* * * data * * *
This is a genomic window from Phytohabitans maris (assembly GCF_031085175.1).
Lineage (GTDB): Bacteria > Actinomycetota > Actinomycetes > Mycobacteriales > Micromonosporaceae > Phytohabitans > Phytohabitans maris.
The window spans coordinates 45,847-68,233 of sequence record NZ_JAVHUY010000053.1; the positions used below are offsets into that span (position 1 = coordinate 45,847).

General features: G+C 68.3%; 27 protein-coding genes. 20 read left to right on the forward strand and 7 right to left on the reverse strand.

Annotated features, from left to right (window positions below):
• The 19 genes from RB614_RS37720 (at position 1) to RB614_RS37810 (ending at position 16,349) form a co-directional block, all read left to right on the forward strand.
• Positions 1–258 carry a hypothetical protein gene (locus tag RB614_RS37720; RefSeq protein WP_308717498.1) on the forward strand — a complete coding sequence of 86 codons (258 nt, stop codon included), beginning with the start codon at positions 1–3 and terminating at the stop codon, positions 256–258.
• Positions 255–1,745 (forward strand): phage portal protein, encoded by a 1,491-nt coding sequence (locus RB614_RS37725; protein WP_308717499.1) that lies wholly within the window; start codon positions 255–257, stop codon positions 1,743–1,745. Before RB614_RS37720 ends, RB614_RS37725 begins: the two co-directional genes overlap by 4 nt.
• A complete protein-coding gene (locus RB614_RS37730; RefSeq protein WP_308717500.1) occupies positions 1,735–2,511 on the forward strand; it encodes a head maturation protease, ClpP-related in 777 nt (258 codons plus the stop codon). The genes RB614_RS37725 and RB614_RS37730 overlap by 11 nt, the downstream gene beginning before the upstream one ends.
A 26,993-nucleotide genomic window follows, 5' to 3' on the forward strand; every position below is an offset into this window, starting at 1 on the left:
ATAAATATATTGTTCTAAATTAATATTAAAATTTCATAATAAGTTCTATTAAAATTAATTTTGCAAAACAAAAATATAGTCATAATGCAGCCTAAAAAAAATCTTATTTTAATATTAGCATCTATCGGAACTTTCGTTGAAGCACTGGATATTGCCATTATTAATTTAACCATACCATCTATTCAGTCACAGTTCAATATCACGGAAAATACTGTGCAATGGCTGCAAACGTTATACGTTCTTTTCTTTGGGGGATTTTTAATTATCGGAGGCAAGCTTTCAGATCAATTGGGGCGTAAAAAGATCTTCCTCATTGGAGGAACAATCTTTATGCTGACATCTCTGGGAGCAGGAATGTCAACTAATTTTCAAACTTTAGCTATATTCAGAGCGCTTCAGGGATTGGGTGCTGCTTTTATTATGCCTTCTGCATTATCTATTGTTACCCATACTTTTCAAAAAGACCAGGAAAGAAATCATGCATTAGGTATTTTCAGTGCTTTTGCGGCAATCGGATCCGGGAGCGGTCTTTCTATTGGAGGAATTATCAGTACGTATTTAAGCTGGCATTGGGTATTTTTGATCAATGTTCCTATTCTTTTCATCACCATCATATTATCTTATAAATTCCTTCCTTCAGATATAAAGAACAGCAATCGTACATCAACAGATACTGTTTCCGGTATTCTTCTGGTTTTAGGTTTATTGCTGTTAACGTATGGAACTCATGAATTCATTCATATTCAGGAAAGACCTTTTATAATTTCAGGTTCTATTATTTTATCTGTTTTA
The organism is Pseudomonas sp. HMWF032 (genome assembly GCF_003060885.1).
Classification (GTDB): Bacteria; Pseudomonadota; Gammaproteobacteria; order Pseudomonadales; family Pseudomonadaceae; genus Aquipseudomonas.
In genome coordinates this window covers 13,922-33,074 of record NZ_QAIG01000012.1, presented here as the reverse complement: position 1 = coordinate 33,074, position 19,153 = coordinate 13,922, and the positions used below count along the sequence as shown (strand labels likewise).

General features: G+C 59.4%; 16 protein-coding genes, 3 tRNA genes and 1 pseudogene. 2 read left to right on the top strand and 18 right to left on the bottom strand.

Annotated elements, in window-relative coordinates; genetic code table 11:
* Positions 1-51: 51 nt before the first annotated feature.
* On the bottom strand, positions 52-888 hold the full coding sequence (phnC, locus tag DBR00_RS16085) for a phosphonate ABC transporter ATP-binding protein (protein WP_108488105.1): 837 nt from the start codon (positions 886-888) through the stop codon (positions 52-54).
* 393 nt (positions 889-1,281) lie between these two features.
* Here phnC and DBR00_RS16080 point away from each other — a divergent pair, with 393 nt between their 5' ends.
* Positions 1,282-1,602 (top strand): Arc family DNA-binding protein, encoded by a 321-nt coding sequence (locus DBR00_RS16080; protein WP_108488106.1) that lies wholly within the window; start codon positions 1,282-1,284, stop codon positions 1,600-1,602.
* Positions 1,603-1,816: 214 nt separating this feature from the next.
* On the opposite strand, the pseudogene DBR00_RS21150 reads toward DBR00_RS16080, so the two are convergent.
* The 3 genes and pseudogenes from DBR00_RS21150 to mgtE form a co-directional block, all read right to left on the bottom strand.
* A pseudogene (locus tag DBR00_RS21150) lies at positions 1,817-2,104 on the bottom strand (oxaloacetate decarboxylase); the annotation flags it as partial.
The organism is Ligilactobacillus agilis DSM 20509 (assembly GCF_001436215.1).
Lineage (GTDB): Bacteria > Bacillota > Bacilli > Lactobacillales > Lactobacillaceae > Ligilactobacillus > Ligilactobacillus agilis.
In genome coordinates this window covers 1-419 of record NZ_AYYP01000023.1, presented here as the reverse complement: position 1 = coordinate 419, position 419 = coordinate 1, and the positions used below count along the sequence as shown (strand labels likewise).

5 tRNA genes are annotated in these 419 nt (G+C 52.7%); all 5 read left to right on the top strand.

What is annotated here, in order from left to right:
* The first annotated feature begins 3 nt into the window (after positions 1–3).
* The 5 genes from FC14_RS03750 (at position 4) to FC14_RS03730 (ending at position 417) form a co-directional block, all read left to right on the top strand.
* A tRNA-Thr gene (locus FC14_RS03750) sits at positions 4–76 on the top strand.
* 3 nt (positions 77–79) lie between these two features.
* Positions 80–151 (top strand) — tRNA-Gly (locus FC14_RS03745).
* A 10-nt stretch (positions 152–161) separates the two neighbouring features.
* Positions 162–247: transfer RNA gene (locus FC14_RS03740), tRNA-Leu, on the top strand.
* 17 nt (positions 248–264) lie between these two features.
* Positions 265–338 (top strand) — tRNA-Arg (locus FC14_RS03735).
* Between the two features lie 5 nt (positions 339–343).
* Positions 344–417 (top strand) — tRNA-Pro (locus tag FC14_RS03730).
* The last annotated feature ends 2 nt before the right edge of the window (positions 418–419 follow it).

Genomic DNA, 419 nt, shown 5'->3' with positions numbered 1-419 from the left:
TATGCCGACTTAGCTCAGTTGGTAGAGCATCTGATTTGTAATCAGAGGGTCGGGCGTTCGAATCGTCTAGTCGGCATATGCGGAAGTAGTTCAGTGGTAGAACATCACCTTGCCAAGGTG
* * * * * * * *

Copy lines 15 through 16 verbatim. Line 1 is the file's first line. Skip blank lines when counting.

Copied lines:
General features: G+C 59.4%; 16 protein-coding genes, 3 tRNA genes and 1 pseudogene. 2 read left to right on the top strand and 18 right to left on the bottom strand.

Annotated elements, in window-relative coordinates; genetic code table 11: